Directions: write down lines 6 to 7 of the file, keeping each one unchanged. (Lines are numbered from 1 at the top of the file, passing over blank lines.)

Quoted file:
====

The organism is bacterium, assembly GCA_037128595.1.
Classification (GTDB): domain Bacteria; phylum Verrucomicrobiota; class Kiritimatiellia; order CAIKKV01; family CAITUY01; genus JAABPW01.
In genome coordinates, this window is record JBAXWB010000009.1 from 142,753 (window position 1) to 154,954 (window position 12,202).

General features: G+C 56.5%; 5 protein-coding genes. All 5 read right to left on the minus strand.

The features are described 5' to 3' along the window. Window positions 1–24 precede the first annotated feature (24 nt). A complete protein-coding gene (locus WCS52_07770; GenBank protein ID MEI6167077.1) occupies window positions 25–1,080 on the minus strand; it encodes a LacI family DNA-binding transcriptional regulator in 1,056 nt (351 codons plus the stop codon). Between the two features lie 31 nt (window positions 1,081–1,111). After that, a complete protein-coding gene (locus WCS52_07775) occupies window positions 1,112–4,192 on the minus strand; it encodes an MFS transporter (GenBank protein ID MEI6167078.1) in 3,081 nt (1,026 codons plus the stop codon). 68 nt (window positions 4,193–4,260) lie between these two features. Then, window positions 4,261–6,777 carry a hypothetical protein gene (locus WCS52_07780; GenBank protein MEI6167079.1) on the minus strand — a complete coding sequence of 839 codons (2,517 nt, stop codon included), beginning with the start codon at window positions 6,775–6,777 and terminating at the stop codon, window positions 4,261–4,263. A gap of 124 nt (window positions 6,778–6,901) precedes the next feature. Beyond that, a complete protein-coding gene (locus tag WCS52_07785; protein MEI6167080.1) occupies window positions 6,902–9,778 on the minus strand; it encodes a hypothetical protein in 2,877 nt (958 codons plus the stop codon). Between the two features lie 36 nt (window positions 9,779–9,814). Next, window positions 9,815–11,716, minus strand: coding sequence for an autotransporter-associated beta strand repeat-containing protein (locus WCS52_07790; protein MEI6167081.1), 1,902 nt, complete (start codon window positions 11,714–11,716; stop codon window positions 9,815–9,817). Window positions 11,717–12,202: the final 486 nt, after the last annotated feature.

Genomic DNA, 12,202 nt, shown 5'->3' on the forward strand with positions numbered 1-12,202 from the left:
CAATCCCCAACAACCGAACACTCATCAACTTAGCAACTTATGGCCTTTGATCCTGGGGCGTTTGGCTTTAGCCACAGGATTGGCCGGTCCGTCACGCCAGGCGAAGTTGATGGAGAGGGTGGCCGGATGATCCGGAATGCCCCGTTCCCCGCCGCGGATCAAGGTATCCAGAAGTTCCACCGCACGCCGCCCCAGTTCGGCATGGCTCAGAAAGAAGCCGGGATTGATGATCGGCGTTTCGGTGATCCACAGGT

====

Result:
Genomic DNA, 12,202 nt, shown 5'->3' on the forward strand with positions numbered 1-12,202 from the left:
CAATCCCCAACAACCGAACACTCATCAACTTAGCAACTTATGGCCTTTGATCCTGGGGCGTTTGGCTTTAGCCACAGGATTGGCCGGTCCGTCACGCCAGGCGAAGTTGATGGAGAGGGTGGCCGGATGATCCGGAATGCCCCGTTCCCCGCCGCGGATCAAGGTATCCAGAAGTTCCACCGCACGCCGCCCCAGTTCGGCATGGCTCAGAAAGAAGCCGGGATTGATGATCGGCGTTTCGGTGATCCACAGGT